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Posted August 04, 2015 - 09:09 PM

I got stuck in a deal like this last year. A friend had a B112 of his dads that sat in a barn for 20 years. He just wanted it running and cleaned up , no paint. Rusty gas tank , crapped up carb, bad belts, stuck valve, flat tires, no spark... etc. The first thing I asked him was "what is your budget?" He said $1000. After fighting it for a month, he picked it up and payed me $1000. $500 for parts, $500 labor. I quit counting at 100 hours. Hard to find a mower shop to work on your crap for less than $5 an hour
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#23 adamjd200 OFFLINE  

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Posted August 04, 2015 - 09:25 PM

This is why I don't work on anybody else's stuff, generally not even my father's, too much that can go south in a hurry.


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#24 Marty'70 OFFLINE  

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Posted August 04, 2015 - 09:29 PM

One thing to consider is that HIS standard of work is different than YOUR standard of work.
Since his is less it won't be hard to please him giving him a tractor that is better than HIS standard of work but not up to YOUR standard of work.
Hope this makes sense.


You kinda described him as picky and by the looks of the parts he doesn't have the kind of quality I have seen coming from your stables. Hhhaaaarrd decision my friend.
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#25 tater195 ONLINE  

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Posted August 04, 2015 - 09:32 PM

You gotta work on your fathers stuff even if you have to buy the parts. Ask him how much time he has invested in you. You owe him a few hours ( and I wont even finish this the way I want to.. but I bet you can guess what I am thinking)
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#26 Genem OFFLINE  

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Posted August 04, 2015 - 09:32 PM

It appears that you are in a no win. I would load it up and return it to him because it is not what he told you. Very small loss at this time. seems to me it can only get worse. Gene
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#27 coldone OFFLINE  

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Posted August 04, 2015 - 09:45 PM

Not too hard of a decision at all. He misrepresented the project and suckered you into a deal. There is no way of "salvaging" the deal without you getting screwed. You do the job to the best of your ability and it wont be good enough, there will always be somethings he doesnt think is good enough. You do the job just as agreed upon and it will not make either of you happy. You dont do the job and he will forever hold it against you. Which one can you live with?

 

I would talk to him face to face and it would start with something like "Hey Bub, thought you said you just wanted me to put it back together". Then let the conversation go from there.

 

For future reference, When someone tries talking me into a job I dont want to do or dont have time to do, or know that the person will never be satisfied I price the job so high that they are stupid for taking the offer and I would be stupid to turn it down if they said yes. I call it "stupid money". It is guaranteed to make alot of people leave you alone and if they take you up on it, you are guaranteed to make a heck of a profit.


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#28 superaben OFFLINE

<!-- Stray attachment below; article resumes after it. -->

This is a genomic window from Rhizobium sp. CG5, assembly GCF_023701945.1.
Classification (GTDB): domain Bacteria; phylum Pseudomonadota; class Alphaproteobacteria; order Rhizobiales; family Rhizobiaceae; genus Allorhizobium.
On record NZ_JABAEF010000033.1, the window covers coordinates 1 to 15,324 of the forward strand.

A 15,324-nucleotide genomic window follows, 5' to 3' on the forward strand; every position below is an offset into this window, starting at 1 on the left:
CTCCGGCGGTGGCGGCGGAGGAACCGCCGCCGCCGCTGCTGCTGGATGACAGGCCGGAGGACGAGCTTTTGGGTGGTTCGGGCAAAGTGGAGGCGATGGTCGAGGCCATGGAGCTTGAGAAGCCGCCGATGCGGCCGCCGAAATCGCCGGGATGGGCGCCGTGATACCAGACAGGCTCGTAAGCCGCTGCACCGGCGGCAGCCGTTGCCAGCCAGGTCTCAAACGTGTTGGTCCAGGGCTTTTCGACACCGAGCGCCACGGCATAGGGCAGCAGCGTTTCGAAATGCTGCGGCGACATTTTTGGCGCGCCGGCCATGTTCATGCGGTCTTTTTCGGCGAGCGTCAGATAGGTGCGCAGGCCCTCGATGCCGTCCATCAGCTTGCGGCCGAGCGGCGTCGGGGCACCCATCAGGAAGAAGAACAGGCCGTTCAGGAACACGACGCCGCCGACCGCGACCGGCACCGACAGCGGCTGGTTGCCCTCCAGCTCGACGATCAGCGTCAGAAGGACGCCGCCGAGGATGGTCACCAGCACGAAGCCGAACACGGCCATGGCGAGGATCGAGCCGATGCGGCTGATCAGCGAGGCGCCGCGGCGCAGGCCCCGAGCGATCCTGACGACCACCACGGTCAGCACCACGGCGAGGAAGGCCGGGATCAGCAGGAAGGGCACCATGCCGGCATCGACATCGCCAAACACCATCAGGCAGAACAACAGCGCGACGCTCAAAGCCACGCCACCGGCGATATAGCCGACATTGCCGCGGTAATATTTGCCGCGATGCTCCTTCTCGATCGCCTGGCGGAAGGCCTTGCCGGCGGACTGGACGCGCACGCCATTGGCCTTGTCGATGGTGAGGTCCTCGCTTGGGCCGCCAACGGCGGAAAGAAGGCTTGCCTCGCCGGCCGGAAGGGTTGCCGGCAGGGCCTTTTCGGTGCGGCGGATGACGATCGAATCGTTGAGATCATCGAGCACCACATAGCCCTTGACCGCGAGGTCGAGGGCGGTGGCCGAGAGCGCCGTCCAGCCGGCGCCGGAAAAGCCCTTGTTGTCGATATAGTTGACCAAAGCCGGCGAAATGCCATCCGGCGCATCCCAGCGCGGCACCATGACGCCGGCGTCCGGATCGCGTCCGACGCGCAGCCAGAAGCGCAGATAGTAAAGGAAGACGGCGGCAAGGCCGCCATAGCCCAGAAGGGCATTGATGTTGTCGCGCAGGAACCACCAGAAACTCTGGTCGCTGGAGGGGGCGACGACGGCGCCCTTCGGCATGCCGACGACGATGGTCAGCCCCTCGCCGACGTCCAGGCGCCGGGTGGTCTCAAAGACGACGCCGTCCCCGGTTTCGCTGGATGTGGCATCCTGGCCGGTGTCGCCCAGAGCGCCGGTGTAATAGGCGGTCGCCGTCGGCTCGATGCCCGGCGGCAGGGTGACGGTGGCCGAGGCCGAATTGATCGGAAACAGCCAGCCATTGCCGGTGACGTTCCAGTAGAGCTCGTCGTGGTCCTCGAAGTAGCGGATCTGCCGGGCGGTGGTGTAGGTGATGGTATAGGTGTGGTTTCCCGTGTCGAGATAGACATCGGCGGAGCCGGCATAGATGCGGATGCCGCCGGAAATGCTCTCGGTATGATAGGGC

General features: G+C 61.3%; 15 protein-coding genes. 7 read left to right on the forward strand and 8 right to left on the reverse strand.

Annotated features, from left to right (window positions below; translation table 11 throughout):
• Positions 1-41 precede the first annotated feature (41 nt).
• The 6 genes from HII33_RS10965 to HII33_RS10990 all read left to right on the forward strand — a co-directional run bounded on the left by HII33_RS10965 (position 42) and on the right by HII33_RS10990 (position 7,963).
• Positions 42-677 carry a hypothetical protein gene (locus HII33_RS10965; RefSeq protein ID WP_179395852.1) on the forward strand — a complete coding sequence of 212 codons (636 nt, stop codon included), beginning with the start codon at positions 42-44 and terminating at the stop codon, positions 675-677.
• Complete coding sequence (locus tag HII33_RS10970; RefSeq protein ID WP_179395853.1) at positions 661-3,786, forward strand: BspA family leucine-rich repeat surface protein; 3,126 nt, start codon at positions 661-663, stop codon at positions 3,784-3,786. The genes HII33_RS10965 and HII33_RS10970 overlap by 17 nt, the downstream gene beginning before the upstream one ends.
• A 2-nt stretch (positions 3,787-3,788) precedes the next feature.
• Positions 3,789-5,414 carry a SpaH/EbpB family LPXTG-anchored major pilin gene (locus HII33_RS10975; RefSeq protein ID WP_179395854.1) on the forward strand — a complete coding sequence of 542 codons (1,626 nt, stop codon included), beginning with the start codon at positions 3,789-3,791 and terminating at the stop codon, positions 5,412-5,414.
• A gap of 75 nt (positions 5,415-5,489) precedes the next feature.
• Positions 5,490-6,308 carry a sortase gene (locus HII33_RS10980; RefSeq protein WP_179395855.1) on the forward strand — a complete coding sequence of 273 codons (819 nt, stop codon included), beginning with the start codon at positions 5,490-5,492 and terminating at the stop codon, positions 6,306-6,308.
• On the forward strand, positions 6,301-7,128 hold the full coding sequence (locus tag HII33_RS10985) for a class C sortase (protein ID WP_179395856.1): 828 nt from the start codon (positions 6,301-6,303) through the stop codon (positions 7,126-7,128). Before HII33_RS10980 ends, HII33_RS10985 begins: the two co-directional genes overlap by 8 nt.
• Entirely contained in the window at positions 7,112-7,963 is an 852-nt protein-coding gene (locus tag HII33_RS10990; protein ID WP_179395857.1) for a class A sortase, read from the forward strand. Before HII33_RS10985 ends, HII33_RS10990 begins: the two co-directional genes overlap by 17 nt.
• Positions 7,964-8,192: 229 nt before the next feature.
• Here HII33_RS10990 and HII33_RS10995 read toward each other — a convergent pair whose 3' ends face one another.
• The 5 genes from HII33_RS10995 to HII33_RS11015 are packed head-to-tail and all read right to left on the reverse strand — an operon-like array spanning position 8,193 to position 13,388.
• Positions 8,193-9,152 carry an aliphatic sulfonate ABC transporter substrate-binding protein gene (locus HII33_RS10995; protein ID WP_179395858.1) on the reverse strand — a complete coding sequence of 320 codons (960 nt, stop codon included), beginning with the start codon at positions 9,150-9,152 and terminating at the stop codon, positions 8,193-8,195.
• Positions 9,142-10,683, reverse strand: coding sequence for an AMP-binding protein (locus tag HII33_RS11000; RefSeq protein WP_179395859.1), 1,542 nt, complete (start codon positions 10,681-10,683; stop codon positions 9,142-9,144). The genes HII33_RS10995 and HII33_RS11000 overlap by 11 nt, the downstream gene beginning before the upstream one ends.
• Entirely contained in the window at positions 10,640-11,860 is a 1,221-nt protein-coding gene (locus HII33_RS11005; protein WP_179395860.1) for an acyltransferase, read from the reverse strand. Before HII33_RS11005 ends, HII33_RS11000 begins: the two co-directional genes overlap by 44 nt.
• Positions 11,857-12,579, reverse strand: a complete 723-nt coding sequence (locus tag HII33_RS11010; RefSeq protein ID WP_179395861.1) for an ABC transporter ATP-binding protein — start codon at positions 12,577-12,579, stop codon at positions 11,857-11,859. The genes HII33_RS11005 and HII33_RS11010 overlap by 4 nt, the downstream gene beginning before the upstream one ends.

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Posted August 04, 2015 - 10:23 PM

Troy, here is how I would handle this.  I'm going to come from a different direction.  It sounds like this guy really respects your work, and really knows how to admire a shiny tractor.  He bought this 110 and went off at a run to get it just as pretty as yours... with much less work invested.

 

I bet he really didn't know what it takes to do a tractor right.

 

He gets frustrated and then one day he parked the whole project. 

 

I would call him up and ask him to come see you.  Before he comes, Caleb and you (if Caleb is still to be involved) should pull out one of your nicest restorations (I know there are a couple up there) and then set your tractor next to his pieces.  Set his pieces and parts in a shape of a tractor.  When he comes in, I'd let him figure out the connection. 

 

My guess is that he will pretty quickly admit it was harder than he thought and that he really wants his tractor to look like yours.  I have no doubts that he dreamed of your shiny new pennys when his old change came in. 

I think he knows his work is just not like yours.  I think he brought it to you out of respect for you and in the knowledge that your work will be right. 

 

If he is really serious about the tractor, he will pay to make it right.   Don't mince figures.  Don't give yourself a time limit.  If I'm right and he respects your work and opinion, he will be willing to pay and wait. 

 

Ben W. 


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#29 adamjd200 OFFLINE  

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Posted August 04, 2015 - 10:52 PM

You gotta work on your fathers stuff even if you have to buy the parts. Ask him how much time he has invested in you. You owe him a few hours ( and I wont even finish this the way I want to.. but I bet you can guess what I am thinking)

The main reason I don't is that he is not mechanical at all and we just end up in an argument, no win situation.


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#30 boyscout862 OFFLINE  

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Posted August 05, 2015 - 01:46 AM

Beware of the guys that expect you to make a silk purse out of a sow's ear. He may expect you to make it right even with the parts having a poor paint job. I've run into plenty of people that expect perfection from others but can't do anything themselves.

 

My last proposal as a consulting engineer was for double the price with 50% down. I figured that there was something hinkey with this client and that payment at the end was risky. It turned out that I was right. Something went wrong during construction. The building sat 3/4 finished and unused for almost a year. Good Luck, Rick 

 

I forgot to tell: I didn't get the job, someone else got it for 60% less than I quoted. Then they had the problem.


Edited by boyscout862, August 07, 2015 - 04:50 PM.